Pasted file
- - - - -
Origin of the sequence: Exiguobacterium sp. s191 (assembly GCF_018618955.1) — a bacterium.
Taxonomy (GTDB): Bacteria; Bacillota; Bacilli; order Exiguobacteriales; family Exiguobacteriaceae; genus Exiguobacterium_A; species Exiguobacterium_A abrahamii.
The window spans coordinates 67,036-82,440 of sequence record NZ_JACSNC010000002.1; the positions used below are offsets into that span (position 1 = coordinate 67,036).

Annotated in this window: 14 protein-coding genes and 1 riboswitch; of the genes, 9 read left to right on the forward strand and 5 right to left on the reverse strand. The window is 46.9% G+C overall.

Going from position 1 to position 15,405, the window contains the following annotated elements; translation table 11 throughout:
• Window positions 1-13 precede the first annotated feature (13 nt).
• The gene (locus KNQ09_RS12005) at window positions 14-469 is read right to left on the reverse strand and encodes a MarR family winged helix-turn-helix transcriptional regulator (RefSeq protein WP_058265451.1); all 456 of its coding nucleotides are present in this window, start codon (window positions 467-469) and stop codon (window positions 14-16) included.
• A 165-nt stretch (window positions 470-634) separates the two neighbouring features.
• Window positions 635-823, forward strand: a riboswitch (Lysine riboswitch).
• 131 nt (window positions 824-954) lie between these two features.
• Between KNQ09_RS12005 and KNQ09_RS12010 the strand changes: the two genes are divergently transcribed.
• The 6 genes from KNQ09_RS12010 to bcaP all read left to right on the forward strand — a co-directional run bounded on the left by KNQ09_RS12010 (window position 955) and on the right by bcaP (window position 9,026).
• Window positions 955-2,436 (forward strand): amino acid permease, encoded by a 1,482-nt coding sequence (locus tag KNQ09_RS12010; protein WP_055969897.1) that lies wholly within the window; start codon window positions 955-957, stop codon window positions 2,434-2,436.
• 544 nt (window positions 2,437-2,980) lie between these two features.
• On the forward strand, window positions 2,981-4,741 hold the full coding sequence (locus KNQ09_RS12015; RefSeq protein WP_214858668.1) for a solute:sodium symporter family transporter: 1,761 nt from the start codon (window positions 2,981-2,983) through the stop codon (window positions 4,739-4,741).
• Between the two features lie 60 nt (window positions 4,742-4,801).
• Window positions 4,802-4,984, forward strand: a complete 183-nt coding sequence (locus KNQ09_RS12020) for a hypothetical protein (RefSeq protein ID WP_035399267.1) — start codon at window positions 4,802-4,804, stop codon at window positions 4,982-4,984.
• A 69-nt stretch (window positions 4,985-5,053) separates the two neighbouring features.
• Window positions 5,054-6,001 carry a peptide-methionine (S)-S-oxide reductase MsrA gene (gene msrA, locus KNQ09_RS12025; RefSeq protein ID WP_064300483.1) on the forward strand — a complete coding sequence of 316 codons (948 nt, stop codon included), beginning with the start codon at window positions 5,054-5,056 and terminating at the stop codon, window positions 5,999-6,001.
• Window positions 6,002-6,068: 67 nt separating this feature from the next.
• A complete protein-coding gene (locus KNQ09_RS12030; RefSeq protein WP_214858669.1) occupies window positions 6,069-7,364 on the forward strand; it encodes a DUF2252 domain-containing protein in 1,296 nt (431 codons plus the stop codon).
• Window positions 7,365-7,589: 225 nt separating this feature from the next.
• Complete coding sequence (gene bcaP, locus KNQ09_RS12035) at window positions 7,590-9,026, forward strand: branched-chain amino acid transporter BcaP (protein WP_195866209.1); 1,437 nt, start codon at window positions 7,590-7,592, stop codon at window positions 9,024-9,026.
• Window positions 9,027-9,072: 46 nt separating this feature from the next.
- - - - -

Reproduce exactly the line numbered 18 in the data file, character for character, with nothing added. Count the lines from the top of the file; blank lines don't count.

• A 69-nt stretch (window positions 4,985-5,053) separates the two neighbouring features.